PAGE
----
When Charlie Parker was asked to 'sing' a tune, he often didn't. Whether he was trying to sing the melody or not, what he usually did was sing mainly the phrasing, emphasizing the rhythm.
Bebop is a very rhythm-oriented music. In fact, the very name comes from a prominent lick: two eighths followed by a rest … be-BOP.
Now, if we transport our thinking some 7000 miles to the east, we arrive at India, where rhythm is king and written music is a rarity. Their Carnatic music tradition is based on spoken rhythmic patterns passed down from teacher to pupil, from one generation to the next. To master the rhythms, the student must memorize them. It's not sufficient to merely play the rhythms. Knowing -- memorizing -- the verbal patterns is required.
In western music we don't pay much attention to vocalizing rhythms or to memorizing. Maybe we should. Charlie Parker thought in terms of rhythm to the point that he quite readily verbalized a tune's rhythm, often only alluding to its melody. It's a good habit to get into. If we can speak the rhythm of a tune, then we will truly know the rhythmic spirit of the tune.
As drummers, rhythm is pretty much all we have to work with. We're rhythmic animals, so we should be putting all our effort into mastering and interpreting the rhythmic backbone of the tunes we play.
A technique I sometimes use is to transcribe a tune, copying down only the rhythm. Then I have the rhythmic flow in front of me (without all those up and down notes) and I can concentrate on the lines and phrasing. This is especially useful for tunes that use tricky rhythm structures. (It wasn't until I did a rhythmic transcription that I had any idea how to handle Sonny Rollins's “Oleo”) It also helps when the tune’s overall structure is unusual, such as a 44-bar AABA.
Wednesday, October 16, 2013
When I was a teenager, there was another fellow in our town who'd started playing drums around the same time I did. He worked hard, took a lot of lessons, and quite often his progress was compared to my own.
Some years later, this same guy came to me for lessons. Now, he had actually been playing longer than I had and he'd even had more training, so his coming to me was both ironic and confusing. What I soon found out was that, while he could do wonders on a snare drum and could transmogrify anything in a drum book into sound, he could not play drums confidently in a musical context.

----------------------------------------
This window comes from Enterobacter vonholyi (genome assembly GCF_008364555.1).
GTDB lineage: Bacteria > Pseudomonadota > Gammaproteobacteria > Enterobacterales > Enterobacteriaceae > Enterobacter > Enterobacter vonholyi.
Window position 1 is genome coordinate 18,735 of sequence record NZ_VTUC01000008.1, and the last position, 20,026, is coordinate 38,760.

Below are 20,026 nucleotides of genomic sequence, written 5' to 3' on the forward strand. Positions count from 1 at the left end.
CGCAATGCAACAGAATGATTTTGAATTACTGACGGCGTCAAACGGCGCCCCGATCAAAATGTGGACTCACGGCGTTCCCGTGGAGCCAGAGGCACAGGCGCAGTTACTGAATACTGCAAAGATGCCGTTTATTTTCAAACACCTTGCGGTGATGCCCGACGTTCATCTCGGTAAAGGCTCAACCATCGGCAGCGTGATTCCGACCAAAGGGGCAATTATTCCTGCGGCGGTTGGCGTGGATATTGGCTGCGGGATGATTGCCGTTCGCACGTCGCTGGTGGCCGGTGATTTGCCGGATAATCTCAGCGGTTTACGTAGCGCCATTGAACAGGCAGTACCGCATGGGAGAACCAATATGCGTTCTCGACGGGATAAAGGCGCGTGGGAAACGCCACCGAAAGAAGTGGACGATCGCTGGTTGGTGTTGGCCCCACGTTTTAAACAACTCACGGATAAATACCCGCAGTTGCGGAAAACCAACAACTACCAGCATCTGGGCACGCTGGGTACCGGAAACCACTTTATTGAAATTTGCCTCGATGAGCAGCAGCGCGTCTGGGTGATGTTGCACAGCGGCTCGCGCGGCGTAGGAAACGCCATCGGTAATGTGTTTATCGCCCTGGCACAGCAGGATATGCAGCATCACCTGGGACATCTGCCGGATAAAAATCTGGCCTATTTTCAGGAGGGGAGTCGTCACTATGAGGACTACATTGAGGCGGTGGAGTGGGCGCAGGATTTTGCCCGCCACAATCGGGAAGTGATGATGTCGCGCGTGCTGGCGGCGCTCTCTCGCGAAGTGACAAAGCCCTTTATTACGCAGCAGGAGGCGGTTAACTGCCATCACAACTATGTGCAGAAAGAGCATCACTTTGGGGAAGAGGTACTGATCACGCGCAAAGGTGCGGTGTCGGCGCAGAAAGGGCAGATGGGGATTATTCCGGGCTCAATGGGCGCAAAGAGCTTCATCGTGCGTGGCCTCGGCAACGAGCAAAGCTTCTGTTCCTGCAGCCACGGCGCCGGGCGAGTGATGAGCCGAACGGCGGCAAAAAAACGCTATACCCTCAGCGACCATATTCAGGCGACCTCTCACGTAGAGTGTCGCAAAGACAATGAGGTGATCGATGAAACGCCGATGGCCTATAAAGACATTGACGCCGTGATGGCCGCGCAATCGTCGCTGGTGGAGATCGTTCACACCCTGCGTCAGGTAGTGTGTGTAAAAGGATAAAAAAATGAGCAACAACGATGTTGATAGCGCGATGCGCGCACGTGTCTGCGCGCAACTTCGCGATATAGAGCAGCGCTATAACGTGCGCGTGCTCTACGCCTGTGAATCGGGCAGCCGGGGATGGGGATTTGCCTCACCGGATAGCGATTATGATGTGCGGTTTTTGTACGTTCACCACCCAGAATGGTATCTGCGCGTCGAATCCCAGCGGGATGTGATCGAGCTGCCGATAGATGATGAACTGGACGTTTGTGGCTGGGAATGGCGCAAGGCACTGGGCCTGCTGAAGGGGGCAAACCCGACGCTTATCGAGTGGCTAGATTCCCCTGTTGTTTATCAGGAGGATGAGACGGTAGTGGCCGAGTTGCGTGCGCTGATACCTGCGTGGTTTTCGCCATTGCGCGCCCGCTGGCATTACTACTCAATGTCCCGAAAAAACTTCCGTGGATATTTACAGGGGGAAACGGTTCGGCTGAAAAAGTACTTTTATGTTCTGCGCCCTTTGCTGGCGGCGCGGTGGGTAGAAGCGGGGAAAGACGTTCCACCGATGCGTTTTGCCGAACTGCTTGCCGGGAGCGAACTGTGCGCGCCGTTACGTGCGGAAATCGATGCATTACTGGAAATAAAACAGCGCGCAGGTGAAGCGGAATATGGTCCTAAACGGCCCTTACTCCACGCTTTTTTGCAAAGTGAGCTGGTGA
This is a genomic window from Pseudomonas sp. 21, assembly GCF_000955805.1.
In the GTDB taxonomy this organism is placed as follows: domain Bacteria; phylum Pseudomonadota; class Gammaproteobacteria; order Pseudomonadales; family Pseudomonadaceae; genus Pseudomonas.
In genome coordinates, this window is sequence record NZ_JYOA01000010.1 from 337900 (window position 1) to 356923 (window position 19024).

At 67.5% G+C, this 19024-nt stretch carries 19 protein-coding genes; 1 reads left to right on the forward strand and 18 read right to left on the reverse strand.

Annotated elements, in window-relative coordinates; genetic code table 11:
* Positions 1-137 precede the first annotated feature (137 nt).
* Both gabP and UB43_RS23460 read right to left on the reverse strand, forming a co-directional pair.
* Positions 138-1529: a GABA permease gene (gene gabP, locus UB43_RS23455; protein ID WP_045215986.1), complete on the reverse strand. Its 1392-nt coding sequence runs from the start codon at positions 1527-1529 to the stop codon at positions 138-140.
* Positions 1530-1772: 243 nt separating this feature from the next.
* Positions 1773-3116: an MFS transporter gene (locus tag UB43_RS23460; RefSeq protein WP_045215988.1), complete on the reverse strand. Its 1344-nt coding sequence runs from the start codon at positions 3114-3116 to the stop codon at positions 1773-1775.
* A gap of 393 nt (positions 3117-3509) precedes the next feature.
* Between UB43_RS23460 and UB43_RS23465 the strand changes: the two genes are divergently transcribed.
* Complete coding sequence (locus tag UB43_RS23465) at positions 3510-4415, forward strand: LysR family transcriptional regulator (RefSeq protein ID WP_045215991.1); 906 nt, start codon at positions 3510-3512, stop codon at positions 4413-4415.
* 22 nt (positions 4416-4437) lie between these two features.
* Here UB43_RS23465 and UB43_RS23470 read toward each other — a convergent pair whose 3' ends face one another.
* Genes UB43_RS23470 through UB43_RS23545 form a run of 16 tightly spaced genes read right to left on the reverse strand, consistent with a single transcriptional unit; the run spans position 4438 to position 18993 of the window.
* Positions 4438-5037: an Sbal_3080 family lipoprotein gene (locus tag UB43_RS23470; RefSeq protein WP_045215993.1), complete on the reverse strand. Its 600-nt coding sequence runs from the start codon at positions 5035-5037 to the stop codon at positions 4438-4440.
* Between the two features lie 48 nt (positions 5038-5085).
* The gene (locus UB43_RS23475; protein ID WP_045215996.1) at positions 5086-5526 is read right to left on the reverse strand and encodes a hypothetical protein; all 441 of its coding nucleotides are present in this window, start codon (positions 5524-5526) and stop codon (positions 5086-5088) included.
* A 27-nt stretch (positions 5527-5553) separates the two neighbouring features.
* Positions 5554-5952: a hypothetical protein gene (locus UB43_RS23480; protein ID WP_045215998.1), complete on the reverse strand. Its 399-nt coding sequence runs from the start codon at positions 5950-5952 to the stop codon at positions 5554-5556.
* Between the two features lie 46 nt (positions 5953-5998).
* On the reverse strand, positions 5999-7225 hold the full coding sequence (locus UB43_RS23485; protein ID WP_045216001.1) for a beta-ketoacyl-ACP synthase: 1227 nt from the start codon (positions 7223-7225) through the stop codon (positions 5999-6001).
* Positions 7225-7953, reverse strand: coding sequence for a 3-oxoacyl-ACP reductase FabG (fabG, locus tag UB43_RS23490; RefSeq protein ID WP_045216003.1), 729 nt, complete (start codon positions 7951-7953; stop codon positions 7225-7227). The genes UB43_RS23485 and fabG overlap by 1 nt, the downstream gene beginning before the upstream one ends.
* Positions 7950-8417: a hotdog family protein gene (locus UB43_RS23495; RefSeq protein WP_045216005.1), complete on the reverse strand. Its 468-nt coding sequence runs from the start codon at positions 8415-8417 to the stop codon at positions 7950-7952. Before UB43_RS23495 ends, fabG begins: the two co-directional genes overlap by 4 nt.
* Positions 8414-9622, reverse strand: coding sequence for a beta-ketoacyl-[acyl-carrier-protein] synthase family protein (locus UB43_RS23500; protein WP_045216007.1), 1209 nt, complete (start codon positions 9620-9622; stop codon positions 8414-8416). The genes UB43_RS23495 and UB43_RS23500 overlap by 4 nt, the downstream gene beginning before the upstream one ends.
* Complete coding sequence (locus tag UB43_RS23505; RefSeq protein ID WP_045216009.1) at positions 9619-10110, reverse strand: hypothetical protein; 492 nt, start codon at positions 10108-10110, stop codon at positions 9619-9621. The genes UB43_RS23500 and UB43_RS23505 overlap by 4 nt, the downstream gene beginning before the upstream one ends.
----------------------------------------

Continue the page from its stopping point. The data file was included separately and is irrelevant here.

I've seen this phenomenon a number of times, and I'm always perturbed by it. Now, rather than berate the teachers for a job not well done, I'd like to lay the blame where it belongs: The System.
Drums have a long tradition, and drum instruction no doubt has just as long a history. Trouble is, once a tradition is set down, it often doesn’t get updated. There are different reasons for this lack. Sometimes the devotees believe the material couldn’t possibly need any updating. Sometimes the adherents don't see an alternative. Some purists insist that if their teacher used it, then it's the one true way. And sometimes the topic just never gets raised.
In truth, things change. And technology changes. Now, the term technology merely refers to the way things are done (e.g. the "Moeller method" and double bass pedals are technology). And as technology changes, so does our knowledge. Even more significant is that our beliefs change as well. For a long time it was believed that no human could run a mile in just four minutes. And then someone did it. Before long, everyone was breaking the 4-minute mile barrier because people no longer believed it was not possible.
Some of the mind-boggling speeds we see from contemporary drummers is another example. Once one person clocks 1000 strokes a minute, then everyone confidently shoots for the same target. And some just whiz right past it.
Now, back to the traditions of drum instruction. Teaching drums from a basic exercise book has some benefits. Learning the basics of music is always good. Learning to read is also good, as is plenty of snare drum practice with various stickings. But none of these will get you closer to playing drums. So a modern method ought to focus on the entire drum set and also the entire student.
The first thing I show my students is a rudimentary polka. It's really just a warm up exercise using all four limbs, but in a pinch, it could get them through a polka without too much trouble. Of course I assign reading and sticking patterns too, but they are always within a musical context, not relegated to some sterile exercise on a page and divorced from any true musical goal.
And so it was with a bit of my philosophy under his belt that this student took a dance band gig. After his first night, he reported back to me by exclaiming, "Hey, this stuff's useful!"
And so it should be.
Now, if you find 15-stroke rolls and triple ratamaques useful, by all means go with it. What I'd rather show my students is how to use G. L. Stone's “Stick Control” to discover jazz and funk rhythms.